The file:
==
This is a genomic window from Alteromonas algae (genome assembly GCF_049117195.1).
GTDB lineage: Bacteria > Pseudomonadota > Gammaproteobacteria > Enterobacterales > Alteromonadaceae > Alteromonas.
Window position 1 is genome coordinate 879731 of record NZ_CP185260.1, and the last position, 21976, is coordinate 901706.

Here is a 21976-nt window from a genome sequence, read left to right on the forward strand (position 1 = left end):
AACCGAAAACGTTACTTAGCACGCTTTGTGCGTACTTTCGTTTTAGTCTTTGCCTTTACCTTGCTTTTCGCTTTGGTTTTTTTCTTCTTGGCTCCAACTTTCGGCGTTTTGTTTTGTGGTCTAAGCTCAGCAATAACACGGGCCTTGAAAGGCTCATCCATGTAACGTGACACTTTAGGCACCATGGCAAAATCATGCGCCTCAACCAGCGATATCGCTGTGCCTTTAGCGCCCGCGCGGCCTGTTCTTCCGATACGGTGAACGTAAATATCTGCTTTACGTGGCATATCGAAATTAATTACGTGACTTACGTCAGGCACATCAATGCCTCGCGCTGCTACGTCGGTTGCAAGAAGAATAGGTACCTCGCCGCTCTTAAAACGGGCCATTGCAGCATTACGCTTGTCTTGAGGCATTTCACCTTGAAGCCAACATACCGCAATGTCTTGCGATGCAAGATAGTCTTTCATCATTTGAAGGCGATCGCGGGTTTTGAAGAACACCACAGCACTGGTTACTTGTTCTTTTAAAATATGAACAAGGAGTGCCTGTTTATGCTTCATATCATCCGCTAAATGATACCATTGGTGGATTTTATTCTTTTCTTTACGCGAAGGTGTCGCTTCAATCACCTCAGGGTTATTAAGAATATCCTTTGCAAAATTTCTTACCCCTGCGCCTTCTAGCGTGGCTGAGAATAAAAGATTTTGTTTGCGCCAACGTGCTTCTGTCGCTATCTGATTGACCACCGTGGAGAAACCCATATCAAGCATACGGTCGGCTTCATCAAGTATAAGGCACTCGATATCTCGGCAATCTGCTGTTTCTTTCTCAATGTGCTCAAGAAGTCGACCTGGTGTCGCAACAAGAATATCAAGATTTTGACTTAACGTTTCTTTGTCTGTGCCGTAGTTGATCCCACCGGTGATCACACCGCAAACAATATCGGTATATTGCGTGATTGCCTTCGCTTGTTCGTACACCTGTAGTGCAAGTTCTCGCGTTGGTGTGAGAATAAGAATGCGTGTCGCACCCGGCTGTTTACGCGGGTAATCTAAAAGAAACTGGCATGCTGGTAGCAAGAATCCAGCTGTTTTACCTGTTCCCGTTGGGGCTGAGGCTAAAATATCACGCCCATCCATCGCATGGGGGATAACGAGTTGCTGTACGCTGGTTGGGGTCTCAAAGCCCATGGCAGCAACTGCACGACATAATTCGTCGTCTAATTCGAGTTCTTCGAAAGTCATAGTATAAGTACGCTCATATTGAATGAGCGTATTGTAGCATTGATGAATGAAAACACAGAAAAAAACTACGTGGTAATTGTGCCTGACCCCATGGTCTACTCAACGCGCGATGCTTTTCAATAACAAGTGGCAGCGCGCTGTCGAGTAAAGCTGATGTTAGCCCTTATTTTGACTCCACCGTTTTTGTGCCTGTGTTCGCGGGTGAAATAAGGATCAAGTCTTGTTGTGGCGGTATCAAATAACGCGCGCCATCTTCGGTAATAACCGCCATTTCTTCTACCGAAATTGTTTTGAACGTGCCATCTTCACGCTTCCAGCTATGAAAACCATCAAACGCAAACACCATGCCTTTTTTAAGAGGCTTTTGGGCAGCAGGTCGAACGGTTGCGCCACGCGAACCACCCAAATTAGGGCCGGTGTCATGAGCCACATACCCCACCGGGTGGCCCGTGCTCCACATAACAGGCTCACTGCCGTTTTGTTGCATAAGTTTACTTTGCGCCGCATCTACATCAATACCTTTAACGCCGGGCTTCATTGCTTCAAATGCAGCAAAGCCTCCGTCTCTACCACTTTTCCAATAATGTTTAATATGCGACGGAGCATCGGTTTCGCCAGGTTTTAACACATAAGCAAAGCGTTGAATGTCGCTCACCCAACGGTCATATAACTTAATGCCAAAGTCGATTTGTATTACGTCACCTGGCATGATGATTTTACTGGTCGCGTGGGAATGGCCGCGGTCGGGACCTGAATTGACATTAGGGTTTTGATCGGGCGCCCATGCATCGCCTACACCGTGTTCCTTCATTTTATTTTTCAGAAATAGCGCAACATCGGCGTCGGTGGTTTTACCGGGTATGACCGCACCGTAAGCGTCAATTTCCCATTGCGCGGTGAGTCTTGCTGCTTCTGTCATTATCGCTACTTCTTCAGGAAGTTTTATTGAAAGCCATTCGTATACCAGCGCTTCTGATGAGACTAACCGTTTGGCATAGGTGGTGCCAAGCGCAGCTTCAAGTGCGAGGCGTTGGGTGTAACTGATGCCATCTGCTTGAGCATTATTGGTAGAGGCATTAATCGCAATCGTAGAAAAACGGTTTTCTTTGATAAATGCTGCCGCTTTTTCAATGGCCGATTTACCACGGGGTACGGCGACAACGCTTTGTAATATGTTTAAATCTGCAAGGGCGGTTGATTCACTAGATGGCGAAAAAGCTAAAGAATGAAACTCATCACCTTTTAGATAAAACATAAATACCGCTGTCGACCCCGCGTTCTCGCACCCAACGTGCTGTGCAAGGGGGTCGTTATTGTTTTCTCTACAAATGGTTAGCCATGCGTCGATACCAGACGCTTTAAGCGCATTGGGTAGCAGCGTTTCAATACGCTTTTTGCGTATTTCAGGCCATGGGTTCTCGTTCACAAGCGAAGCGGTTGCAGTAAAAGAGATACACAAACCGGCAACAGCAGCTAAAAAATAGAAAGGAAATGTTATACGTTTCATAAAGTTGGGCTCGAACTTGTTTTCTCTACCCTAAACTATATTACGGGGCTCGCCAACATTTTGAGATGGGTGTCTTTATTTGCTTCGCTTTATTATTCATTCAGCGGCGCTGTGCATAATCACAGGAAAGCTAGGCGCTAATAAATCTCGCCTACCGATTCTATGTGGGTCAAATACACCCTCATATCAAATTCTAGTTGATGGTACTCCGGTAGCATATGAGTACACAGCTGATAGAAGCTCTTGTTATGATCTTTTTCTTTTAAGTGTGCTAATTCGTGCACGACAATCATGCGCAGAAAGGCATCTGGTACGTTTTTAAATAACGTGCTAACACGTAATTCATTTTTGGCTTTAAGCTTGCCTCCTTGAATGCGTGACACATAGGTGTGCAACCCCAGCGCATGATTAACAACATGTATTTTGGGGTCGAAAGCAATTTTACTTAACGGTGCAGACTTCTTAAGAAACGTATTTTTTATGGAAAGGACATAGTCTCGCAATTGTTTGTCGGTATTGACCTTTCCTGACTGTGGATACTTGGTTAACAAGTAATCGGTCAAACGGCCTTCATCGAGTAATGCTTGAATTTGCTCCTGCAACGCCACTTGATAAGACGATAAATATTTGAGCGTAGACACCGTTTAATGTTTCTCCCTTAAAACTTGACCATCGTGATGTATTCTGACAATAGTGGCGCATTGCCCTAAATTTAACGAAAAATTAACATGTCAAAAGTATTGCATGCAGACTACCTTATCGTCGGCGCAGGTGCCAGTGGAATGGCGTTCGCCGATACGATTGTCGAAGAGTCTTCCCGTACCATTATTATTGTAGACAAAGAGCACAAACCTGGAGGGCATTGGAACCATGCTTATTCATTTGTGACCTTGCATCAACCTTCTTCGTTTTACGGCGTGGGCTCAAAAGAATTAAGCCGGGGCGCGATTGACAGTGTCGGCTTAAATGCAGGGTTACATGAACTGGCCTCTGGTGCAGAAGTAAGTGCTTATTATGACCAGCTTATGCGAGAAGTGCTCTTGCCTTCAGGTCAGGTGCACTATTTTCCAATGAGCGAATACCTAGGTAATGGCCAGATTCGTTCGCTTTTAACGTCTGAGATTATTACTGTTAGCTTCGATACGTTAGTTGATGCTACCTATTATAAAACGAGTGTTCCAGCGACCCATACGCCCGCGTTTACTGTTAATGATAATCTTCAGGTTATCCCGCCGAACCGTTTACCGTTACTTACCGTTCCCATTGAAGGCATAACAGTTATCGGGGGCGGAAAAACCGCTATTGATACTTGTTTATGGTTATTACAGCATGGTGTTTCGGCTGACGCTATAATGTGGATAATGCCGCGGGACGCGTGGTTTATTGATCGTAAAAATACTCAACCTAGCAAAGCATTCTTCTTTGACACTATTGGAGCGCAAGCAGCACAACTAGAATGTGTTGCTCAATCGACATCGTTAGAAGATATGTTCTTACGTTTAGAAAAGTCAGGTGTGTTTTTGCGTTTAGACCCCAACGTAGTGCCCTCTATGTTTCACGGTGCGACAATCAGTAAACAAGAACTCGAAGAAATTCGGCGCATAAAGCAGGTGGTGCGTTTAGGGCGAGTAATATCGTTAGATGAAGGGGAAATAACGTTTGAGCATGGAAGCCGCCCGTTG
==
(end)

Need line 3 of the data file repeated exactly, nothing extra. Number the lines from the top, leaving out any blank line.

Window position 1 is genome coordinate 879731 of record NZ_CP185260.1, and the last position, 21976, is coordinate 901706.